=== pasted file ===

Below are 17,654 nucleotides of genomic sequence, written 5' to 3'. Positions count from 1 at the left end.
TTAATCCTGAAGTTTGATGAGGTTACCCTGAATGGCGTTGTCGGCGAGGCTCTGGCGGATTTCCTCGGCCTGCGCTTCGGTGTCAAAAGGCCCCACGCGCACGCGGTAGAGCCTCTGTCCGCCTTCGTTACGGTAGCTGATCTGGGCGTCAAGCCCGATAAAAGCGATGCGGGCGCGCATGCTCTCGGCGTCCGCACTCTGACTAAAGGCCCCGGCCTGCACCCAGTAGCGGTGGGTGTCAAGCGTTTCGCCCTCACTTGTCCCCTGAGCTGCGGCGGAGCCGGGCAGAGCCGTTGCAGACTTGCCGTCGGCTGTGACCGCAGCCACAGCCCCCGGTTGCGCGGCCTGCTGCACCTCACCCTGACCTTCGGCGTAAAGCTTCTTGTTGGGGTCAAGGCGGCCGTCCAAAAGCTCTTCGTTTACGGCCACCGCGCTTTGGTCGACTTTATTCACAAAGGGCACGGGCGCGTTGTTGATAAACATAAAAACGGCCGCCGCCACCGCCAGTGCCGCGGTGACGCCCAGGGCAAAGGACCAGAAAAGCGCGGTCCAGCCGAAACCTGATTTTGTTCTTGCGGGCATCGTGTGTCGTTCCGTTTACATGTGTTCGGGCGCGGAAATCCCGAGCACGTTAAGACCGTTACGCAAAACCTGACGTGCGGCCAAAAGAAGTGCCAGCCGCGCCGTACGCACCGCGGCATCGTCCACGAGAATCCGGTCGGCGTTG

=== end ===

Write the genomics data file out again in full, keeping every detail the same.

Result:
Below are 17,654 nucleotides of genomic sequence, written 5' to 3'. Positions count from 1 at the left end.
TTAATCCTGAAGTTTGATGAGGTTACCCTGAATGGCGTTGTCGGCGAGGCTCTGGCGGATTTCCTCGGCCTGCGCTTCGGTGTCAAAAGGCCCCACGCGCACGCGGTAGAGCCTCTGTCCGCCTTCGTTACGGTAGCTGATCTGGGCGTCAAGCCCGATAAAAGCGATGCGGGCGCGCATGCTCTCGGCGTCCGCACTCTGACTAAAGGCCCCGGCCTGCACCCAGTAGCGGTGGGTGTCAAGCGTTTCGCCCTCACTTGTCCCCTGAGCTGCGGCGGAGCCGGGCAGAGCCGTTGCAGACTTGCCGTCGGCTGTGACCGCAGCCACAGCCCCCGGTTGCGCGGCCTGCTGCACCTCACCCTGACCTTCGGCGTAAAGCTTCTTGTTGGGGTCAAGGCGGCCGTCCAAAAGCTCTTCGTTTACGGCCACCGCGCTTTGGTCGACTTTATTCACAAAGGGCACGGGCGCGTTGTTGATAAACATAAAAACGGCCGCCGCCACCGCCAGTGCCGCGGTGACGCCCAGGGCAAAGGACCAGAAAAGCGCGGTCCAGCCGAAACCTGATTTTGTTCTTGCGGGCATCGTGTGTCGTTCCGTTTACATGTGTTCGGGCGCGGAAATCCCGAGCACGTTAAGACCGTTACGCAAAACCTGACGTGCGGCCAAAAGAAGTGCCAGCCGCGCCGTACGCACCGCGGCATCGTCCACGAGAATCCGGTCGGCGTTG